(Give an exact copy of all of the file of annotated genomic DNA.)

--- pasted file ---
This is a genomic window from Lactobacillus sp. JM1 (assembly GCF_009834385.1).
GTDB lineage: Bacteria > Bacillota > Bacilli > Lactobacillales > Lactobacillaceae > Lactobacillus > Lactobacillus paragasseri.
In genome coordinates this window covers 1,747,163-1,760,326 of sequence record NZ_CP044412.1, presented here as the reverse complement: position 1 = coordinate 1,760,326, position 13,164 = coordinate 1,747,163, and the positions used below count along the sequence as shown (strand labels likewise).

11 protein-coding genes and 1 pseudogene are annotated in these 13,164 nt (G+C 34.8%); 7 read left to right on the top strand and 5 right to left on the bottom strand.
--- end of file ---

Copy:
This is a genomic window from Lactobacillus sp. JM1 (assembly GCF_009834385.1).
GTDB lineage: Bacteria > Bacillota > Bacilli > Lactobacillales > Lactobacillaceae > Lactobacillus > Lactobacillus paragasseri.
In genome coordinates this window covers 1,747,163-1,760,326 of sequence record NZ_CP044412.1, presented here as the reverse complement: position 1 = coordinate 1,760,326, position 13,164 = coordinate 1,747,163, and the positions used below count along the sequence as shown (strand labels likewise).

11 protein-coding genes and 1 pseudogene are annotated in these 13,164 nt (G+C 34.8%); 7 read left to right on the top strand and 5 right to left on the bottom strand.